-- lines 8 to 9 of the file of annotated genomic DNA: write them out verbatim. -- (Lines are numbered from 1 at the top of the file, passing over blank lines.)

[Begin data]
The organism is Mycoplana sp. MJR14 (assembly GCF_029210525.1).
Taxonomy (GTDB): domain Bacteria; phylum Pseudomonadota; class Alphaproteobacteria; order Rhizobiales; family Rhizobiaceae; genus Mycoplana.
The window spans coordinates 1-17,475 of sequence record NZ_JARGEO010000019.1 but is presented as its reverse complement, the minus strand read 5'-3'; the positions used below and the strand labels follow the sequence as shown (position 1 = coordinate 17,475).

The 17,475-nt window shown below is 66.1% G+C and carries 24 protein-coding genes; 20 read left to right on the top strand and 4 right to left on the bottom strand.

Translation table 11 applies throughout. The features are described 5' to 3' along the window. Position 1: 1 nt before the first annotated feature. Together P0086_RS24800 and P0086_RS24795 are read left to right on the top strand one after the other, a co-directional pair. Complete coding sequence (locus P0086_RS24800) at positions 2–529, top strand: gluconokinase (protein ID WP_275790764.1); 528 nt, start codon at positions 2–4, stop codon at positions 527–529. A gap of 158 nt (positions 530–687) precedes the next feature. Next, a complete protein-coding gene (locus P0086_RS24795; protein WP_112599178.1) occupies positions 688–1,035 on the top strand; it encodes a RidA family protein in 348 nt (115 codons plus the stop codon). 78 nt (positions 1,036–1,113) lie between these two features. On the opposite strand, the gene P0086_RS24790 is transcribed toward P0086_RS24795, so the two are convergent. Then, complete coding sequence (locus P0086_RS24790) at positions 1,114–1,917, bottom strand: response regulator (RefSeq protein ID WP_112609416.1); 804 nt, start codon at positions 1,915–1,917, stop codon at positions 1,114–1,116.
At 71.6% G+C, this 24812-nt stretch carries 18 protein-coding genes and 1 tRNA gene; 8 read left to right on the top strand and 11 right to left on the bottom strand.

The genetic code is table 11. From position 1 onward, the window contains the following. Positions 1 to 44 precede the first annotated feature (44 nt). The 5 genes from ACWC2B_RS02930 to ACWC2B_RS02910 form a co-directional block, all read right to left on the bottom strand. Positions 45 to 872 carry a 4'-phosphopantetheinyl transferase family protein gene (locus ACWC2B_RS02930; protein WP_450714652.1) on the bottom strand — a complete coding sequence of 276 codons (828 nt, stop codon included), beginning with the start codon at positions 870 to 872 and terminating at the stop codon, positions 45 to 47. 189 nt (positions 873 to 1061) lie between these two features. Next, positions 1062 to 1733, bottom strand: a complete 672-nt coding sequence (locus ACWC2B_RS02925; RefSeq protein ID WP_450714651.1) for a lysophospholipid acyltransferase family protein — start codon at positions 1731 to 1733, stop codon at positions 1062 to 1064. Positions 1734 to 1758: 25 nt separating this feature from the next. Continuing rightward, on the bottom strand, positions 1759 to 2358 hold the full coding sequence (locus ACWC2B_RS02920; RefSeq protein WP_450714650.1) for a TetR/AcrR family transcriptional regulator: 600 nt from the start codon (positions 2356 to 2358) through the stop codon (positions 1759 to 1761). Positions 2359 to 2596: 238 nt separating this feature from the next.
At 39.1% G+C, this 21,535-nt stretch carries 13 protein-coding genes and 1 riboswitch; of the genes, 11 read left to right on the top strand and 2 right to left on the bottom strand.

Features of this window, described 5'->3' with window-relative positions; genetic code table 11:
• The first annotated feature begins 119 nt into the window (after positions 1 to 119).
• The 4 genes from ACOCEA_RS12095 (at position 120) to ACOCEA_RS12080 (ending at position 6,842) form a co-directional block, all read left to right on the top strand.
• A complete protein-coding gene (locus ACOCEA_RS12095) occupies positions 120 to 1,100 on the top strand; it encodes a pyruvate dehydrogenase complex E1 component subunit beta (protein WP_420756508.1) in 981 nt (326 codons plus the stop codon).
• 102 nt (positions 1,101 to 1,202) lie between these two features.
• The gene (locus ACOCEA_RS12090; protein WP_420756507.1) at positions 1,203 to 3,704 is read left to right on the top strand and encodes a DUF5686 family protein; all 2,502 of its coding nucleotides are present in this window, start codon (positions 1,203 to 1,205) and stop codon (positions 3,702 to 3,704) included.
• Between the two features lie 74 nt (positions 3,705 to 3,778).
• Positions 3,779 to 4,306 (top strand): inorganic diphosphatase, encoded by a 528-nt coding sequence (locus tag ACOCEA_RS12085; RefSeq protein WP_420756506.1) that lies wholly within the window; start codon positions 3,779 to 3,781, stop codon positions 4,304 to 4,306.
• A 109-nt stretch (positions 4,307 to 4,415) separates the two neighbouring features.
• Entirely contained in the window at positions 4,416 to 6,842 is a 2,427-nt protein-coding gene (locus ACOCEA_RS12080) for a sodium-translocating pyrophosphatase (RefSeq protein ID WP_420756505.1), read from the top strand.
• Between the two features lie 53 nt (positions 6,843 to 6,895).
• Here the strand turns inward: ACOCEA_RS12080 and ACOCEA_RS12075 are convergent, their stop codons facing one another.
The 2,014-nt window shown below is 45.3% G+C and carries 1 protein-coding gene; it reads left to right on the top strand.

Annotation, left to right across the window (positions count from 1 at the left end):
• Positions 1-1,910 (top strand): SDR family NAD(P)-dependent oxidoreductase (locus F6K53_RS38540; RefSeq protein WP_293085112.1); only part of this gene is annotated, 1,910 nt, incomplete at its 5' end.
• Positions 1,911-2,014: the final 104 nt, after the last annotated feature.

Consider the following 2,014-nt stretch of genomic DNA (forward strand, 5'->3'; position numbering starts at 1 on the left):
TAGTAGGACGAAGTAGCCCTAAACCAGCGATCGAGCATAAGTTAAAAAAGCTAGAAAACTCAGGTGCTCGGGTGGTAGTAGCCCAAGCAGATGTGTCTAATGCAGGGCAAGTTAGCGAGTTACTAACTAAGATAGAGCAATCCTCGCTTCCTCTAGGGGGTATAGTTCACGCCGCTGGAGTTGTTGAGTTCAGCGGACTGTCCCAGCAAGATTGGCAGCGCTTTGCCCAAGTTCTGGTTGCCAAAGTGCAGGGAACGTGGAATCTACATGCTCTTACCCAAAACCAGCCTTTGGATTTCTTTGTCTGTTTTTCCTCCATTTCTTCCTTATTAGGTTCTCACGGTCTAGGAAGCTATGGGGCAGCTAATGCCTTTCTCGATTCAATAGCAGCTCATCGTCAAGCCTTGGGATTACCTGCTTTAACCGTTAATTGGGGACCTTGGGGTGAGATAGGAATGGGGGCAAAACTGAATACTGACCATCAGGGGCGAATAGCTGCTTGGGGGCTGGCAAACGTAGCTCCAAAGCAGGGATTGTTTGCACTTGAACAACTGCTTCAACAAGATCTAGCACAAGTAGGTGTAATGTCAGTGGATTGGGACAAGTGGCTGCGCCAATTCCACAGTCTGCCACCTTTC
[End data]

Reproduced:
At 39.1% G+C, this 21,535-nt stretch carries 13 protein-coding genes and 1 riboswitch; of the genes, 11 read left to right on the top strand and 2 right to left on the bottom strand.

Features of this window, described 5'->3' with window-relative positions; genetic code table 11: